Music fans celebrate school grand opening in Wallingford

Music fans celebrate school grand opening in Wallingford

reporter photo

WALLINGFORD — Music fans of all ages came out Saturday to celebrate opening day of the Rock House School of Music.

Owners John and Cathy McCarthy purchased the house-turned-office building at 393 Center St. in April, converting the former offices into multi-purpose studios for private music lessons.

They plan to maintain the school’s original West Haven location, which John McCarthy started in his parents’ house while still in high school.

The school offers lessons in guitar, piano, singing/voice, drums, bass guitar, violin, ukulele, saxophone, trumpet, trombone and flute. They offer Little Rockers classes for children ages 4 to 7, after-school music programs and rock star birthday parties.

Musical creativity

All 15 instructors are performing musicians certified by the school to teach, McCarthy said.

Inside, the school is primed to foster musical creativity. The rooms are painted in a variety of colors, and the foyer features a mural of famous rockers by artist Paul Popolizio.

“Through these doors, your musical journey begins,” reads a sign that hangs over the front door.

Special guests who attended Saturday included Mayor William W. Dickinson Jr., who participated in a ribbon cutting.

“We’ve got talented people up here, ready to teach music,” said Dickinson, a musician himself. “I think we all agree you need harmony and you need a good beat to get through life, and we’re going to learn it here.”

"Yes we are,” McCarthy said.

Outdoor rock show

Several musicians played an outdoor concert Saturday in the building’s parking lot on Fair Street, including school instructors and students.

Carmine Appice, a rock drummer who also wrote a popular instructional book on drumming, attended to show his support for music education.

Appice is the original drummer for 1960s psychedelic band Vanilla Fudge, and has since collaborated with several rock musicians, notably Jeff Beck, Rod Stewart, Paul Stanley and Ozzy Osbourne.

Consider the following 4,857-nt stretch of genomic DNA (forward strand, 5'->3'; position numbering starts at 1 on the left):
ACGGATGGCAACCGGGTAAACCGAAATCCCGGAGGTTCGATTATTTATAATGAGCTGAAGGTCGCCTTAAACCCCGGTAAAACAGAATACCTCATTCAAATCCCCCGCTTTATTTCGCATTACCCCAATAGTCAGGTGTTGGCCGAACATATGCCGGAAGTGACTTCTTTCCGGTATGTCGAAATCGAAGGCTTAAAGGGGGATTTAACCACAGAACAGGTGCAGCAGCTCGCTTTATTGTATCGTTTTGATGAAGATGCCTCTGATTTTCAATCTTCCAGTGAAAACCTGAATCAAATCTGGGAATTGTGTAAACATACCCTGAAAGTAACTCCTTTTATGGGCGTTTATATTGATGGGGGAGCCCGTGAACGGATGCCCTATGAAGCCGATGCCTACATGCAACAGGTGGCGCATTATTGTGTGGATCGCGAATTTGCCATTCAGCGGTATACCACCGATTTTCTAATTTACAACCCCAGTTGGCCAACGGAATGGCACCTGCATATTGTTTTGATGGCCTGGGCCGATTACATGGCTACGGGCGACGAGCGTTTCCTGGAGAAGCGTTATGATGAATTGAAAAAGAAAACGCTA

Appice’s book, “Realistic Rock Drum Method,” has been revised over the years and has incorporated video.

He met McCarthy at a radio station toy drive in December, and they discussed creating a drum curriculum for the school based on the method in Appice’s series of books.

He brought a New Jersey-based band that he manages, Kodiak, to play Saturday.

The band is a testament to starting music instruction at a young age. The members of Kodiak, which sounds like the Strokes doing Van Halen, range from 17 to 21.

Drummer Pete Biggiani, 21, won a contest through “Modern Drummer" 10 years ago when Appice was looking for a young drummer to appear in his instructional DVD for kids.

When Appice met Biggiani’s family, he was introduced to his then-6-year-old brother, Chris, who played guitar.

“Through the years, they’ve been coming to my gigs,” Appice said. “I’ve been helping them, and last year they gave me some demos of this band.”

The Biggiani brothers, along with singer Eric Dalton, 21, and bass player TJ Haefner, 20, formed Kodiak last August.

Appice became their producer, rearranging and remixing the band’s songs, and took over managing the band last September.

Haeffner said no matter what size the crowd is, the band always plays “like it’s Madison Square Garden.”

“You don’t know who might be watching,” he said.
Twitter: @LCTakores


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